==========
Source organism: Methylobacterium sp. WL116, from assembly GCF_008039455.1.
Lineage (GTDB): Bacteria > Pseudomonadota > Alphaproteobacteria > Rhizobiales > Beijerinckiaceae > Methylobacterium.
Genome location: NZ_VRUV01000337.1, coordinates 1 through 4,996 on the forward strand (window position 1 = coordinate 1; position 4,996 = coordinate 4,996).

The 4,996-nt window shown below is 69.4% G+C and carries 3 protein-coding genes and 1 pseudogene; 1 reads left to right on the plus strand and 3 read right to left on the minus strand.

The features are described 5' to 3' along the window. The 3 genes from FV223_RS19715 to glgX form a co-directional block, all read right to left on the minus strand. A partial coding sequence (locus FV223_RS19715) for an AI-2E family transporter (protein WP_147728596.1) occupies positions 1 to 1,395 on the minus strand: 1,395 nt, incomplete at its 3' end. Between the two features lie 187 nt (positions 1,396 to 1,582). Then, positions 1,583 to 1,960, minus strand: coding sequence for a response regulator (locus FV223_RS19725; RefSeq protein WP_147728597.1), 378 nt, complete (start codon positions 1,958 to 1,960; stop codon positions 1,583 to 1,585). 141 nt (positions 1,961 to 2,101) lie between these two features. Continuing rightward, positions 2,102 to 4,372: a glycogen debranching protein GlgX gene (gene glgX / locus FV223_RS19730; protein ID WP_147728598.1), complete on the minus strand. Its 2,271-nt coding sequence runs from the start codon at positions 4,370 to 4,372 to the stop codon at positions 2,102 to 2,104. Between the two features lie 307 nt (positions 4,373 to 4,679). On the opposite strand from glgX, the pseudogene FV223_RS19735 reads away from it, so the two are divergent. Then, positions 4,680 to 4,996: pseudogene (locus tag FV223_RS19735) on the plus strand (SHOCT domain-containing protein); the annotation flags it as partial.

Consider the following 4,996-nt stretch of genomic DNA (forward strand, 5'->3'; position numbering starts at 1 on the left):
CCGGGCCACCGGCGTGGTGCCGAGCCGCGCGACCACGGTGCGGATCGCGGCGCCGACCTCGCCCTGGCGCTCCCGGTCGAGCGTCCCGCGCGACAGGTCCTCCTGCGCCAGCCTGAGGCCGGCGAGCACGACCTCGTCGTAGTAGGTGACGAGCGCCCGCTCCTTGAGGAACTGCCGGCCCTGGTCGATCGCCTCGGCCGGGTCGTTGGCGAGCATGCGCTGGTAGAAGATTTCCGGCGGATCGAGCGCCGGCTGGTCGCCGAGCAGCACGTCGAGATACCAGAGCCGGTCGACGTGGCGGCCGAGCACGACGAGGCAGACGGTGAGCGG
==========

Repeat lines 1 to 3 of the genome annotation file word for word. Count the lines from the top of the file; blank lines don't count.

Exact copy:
Source organism: Methylobacterium sp. WL116, from assembly GCF_008039455.1.
Lineage (GTDB): Bacteria > Pseudomonadota > Alphaproteobacteria > Rhizobiales > Beijerinckiaceae > Methylobacterium.
Genome location: NZ_VRUV01000337.1, coordinates 1 through 4,996 on the forward strand (window position 1 = coordinate 1; position 4,996 = coordinate 4,996).